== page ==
Electric fences might deter elephants and the larger ungulates, but it will, inevitably, force them to seek other pastures for survival. Possibly, the cultivated lands of southern farmers don’t you think? As for the proliferating pea-fowl population that has exploded over the last few decades, short of some sort of netting, you are not going to be able to keep them away from the grassy areas that, without exception, border airport runways, with the electric fences already being built. And they do fly high enough to be a hazard to a landing aircraft, particularly when they are significantly larger than the gulls that have been sucked into jet engines with disastrous results!
Not to labour the point, all it will take is one accident to have Sri Lanka labeled with yet another “first” – the land where passenger aircraft with tourists on board have to compete with elephants, ducks, gulls and pea-fowl for landing rights – a new experience for sure but a debatable one in the matter of how much of a tourist attraction it will prove to be even if our spin-doctors can turn such occurrences into mythic tales of “dhandu-monara–yantharayas competing with jet aircraft for landing rights!”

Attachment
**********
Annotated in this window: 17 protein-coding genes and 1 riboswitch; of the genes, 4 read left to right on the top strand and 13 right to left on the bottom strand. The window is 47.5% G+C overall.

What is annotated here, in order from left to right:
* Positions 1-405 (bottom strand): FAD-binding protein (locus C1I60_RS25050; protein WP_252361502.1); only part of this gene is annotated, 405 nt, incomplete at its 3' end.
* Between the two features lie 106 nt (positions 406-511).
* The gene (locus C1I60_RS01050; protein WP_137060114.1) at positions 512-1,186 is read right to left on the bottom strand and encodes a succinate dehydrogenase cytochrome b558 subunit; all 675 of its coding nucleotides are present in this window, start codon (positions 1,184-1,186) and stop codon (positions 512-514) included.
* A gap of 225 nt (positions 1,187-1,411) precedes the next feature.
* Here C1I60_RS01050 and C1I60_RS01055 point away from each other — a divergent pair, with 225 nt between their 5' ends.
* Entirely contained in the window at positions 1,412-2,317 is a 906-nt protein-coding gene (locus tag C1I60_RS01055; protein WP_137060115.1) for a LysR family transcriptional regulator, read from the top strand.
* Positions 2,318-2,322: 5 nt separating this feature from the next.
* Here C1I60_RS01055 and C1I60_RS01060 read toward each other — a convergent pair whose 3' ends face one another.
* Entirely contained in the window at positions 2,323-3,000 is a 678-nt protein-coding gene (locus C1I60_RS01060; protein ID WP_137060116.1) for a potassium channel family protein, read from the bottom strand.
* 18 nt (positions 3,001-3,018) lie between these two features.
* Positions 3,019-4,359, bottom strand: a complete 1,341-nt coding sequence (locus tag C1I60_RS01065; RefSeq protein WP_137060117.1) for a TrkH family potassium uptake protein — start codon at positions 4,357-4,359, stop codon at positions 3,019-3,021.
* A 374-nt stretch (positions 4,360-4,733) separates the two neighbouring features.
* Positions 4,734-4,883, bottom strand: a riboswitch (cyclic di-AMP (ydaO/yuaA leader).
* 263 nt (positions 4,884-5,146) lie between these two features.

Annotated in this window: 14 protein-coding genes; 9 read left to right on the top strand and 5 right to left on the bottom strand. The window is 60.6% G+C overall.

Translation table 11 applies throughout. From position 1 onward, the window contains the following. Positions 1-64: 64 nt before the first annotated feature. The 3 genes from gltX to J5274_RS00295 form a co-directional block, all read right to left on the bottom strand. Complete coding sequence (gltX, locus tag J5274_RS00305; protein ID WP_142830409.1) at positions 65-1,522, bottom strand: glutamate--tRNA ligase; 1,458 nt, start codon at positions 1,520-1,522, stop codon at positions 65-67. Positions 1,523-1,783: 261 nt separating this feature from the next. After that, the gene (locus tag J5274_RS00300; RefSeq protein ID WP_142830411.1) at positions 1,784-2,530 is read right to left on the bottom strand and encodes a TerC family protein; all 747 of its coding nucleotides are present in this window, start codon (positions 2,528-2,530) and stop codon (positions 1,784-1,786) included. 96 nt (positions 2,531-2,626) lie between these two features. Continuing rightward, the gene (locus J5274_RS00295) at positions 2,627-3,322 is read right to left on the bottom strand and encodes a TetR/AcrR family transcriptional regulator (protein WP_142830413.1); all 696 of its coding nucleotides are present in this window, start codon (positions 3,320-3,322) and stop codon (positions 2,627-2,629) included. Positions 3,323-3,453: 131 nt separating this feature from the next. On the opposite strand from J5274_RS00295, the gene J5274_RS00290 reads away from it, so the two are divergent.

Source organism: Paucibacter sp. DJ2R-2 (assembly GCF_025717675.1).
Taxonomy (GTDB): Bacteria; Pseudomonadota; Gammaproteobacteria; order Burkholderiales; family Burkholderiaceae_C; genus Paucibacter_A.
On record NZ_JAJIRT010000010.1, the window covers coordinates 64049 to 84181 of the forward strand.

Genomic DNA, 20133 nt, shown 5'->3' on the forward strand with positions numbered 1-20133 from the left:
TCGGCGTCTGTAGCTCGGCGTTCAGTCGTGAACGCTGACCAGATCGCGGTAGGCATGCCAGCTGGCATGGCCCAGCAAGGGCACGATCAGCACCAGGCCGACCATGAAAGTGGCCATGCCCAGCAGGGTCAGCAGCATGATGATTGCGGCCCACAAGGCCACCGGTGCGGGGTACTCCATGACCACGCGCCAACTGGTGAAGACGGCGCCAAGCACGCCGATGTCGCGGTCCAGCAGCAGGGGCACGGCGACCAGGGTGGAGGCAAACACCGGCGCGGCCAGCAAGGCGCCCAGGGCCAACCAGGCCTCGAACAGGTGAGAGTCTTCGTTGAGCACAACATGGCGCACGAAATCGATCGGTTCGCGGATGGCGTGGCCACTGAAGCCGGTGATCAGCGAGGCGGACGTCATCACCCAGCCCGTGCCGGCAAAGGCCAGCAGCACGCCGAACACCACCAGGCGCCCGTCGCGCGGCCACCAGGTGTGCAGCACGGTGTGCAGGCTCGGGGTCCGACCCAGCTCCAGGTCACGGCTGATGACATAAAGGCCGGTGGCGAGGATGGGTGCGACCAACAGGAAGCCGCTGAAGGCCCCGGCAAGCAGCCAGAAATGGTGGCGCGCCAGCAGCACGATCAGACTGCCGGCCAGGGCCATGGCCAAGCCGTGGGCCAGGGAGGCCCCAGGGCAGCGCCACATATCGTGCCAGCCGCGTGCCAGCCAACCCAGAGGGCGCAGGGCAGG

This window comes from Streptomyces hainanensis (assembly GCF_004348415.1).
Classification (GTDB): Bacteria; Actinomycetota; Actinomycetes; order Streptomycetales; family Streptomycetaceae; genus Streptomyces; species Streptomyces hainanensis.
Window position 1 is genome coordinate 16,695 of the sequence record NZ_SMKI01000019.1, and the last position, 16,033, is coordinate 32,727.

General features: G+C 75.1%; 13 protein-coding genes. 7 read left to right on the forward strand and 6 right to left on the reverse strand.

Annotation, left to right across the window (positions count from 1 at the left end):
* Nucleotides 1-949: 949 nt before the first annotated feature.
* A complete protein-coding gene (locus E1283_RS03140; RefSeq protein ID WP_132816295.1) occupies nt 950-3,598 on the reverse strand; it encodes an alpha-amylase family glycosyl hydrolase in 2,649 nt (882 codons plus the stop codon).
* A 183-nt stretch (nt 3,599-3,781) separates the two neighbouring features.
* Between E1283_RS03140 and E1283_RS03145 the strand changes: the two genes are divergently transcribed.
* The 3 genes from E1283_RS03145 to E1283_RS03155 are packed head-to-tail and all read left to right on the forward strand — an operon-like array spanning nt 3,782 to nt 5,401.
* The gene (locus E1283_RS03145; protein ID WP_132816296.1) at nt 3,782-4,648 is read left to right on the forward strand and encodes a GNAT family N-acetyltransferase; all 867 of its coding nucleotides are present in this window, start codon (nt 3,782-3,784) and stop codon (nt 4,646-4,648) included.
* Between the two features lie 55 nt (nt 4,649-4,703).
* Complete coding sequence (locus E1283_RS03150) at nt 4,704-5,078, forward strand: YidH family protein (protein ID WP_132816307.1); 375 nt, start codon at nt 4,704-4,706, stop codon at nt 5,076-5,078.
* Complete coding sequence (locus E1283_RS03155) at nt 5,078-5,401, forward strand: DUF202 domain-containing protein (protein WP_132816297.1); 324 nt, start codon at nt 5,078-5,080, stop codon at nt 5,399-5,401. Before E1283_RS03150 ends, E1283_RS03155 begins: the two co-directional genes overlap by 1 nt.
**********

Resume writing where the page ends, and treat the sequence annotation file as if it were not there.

What has happened in and around Hambantota epitomizes Sri Lanka’s status quo where stupidity is coupled with highway robbery and laced with a large dollop of sycophancy to present a concoction typical of what has now become typical of the land that was once the Pearl of the Orient; all to provide the Rajapaksa Sycophancy with an excuse to shout “Ehei Hamduruwaney” as they wend their way to a banquet bankrolled by the misappropriated wealth of a citizenry that sweated blood to create it.
It has already been suggested that the name of the place where the MRIA is located should be modified to read “Mutt-ala” because that first syllable provides a very apt description of the kind of people responsible for this unfolding tragedy. For my part, I would suggest that particular attention be paid to the second syllable when that happens because it will enshrine the memory of the staff of life (water) being sacrificed on the altar of monumental arrogance and vanity.